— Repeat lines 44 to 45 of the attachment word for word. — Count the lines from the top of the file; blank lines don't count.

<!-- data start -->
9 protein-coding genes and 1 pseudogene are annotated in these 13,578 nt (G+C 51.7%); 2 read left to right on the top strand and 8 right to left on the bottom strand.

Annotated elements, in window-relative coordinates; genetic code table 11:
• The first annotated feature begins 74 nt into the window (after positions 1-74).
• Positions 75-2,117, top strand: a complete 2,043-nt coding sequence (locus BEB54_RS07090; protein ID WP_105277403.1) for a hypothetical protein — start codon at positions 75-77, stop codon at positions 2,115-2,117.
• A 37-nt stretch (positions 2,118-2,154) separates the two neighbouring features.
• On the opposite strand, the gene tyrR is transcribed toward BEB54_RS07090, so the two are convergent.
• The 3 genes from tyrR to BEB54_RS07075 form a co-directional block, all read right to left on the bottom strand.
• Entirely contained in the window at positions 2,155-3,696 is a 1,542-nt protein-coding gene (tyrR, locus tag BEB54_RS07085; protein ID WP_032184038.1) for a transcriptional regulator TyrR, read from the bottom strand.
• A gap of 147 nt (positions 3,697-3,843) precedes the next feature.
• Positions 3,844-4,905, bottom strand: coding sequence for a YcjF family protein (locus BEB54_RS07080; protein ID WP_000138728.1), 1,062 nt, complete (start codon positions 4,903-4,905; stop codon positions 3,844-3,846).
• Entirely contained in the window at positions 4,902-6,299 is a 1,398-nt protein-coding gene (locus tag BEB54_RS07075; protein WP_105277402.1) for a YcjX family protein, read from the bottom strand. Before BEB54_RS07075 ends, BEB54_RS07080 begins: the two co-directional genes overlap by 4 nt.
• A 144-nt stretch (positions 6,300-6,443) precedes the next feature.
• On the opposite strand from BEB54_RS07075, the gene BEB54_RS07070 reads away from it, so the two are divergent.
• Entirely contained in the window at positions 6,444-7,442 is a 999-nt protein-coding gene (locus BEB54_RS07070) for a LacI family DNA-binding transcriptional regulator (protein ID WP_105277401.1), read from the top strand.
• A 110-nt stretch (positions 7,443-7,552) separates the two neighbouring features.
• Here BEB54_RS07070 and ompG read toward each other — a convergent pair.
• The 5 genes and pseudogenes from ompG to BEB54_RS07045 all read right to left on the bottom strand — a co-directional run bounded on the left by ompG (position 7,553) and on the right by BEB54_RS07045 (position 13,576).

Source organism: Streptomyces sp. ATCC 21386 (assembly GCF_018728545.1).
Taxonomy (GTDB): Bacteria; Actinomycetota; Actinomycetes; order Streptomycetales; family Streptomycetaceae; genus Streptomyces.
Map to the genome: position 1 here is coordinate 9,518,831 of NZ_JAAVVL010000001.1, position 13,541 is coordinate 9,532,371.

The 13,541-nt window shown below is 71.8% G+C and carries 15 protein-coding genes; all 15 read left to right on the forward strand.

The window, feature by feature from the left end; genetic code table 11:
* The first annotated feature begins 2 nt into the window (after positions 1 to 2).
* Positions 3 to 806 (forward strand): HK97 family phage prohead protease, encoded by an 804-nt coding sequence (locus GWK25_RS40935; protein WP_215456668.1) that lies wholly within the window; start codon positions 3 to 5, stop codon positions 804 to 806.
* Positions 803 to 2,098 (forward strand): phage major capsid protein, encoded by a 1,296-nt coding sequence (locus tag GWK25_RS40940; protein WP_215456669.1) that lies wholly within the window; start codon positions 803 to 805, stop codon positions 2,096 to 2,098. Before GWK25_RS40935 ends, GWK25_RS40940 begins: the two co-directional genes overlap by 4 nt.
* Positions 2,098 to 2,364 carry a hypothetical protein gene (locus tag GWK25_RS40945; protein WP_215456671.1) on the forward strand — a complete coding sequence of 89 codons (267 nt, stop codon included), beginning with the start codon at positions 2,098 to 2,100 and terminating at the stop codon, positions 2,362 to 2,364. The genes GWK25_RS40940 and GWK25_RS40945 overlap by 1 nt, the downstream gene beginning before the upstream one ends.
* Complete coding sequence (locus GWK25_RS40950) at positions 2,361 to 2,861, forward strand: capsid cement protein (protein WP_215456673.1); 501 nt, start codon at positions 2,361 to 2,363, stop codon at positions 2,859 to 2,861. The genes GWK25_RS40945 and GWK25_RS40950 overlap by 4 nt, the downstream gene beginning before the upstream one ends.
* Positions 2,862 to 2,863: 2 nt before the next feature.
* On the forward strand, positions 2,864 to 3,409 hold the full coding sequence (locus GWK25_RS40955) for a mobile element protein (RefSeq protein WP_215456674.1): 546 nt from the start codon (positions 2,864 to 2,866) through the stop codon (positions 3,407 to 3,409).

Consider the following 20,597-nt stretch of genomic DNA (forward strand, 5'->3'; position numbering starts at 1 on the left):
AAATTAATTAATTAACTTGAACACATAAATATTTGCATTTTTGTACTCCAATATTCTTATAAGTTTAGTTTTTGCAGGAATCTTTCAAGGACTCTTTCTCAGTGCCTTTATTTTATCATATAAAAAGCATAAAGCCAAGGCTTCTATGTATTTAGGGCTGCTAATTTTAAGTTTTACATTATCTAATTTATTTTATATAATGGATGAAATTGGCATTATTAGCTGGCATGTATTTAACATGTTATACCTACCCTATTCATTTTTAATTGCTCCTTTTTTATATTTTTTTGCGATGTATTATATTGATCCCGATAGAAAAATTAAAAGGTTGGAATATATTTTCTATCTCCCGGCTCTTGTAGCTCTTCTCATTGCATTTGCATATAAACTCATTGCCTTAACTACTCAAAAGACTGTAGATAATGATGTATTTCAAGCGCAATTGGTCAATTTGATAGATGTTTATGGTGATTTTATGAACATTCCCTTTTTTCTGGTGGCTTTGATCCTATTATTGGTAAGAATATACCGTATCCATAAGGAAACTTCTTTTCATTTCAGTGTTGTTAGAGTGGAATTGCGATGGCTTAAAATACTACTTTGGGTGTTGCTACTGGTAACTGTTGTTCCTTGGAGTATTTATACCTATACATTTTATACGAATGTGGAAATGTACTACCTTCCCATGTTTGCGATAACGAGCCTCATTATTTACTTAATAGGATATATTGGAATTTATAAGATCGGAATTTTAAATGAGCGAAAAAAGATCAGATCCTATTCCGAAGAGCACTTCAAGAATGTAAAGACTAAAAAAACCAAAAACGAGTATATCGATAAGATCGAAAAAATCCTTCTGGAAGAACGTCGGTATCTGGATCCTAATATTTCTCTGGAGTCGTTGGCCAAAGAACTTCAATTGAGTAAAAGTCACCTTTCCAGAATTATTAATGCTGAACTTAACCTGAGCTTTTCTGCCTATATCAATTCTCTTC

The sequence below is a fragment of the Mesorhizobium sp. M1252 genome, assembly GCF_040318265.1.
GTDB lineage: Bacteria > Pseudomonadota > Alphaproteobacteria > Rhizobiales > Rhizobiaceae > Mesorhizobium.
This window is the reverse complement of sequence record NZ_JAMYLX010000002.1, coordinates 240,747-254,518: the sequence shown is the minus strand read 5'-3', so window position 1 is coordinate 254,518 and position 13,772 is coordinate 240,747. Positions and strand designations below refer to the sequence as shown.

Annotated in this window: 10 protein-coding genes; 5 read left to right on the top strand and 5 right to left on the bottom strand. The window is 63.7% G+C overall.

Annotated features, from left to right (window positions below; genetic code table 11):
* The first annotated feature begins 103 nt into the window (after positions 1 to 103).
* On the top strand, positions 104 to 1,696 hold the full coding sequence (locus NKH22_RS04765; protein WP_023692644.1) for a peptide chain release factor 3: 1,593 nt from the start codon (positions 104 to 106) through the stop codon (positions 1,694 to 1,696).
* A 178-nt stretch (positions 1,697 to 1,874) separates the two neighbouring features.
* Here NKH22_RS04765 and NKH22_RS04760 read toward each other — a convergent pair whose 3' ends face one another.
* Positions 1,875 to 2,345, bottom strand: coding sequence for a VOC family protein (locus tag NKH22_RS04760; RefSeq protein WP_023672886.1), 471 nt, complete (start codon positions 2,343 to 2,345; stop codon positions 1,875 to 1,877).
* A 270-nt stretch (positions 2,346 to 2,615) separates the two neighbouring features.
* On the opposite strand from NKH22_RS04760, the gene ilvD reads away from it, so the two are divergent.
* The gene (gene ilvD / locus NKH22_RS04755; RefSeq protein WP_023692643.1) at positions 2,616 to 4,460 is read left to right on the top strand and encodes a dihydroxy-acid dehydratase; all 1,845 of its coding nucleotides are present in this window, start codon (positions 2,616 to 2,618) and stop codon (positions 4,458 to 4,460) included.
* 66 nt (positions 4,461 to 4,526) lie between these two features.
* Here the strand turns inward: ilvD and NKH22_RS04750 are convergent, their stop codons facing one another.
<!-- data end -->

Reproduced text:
* The gene (gene ilvD / locus NKH22_RS04755; RefSeq protein WP_023692643.1) at positions 2,616 to 4,460 is read left to right on the top strand and encodes a dihydroxy-acid dehydratase; all 1,845 of its coding nucleotides are present in this window, start codon (positions 2,616 to 2,618) and stop codon (positions 4,458 to 4,460) included.
* 66 nt (positions 4,461 to 4,526) lie between these two features.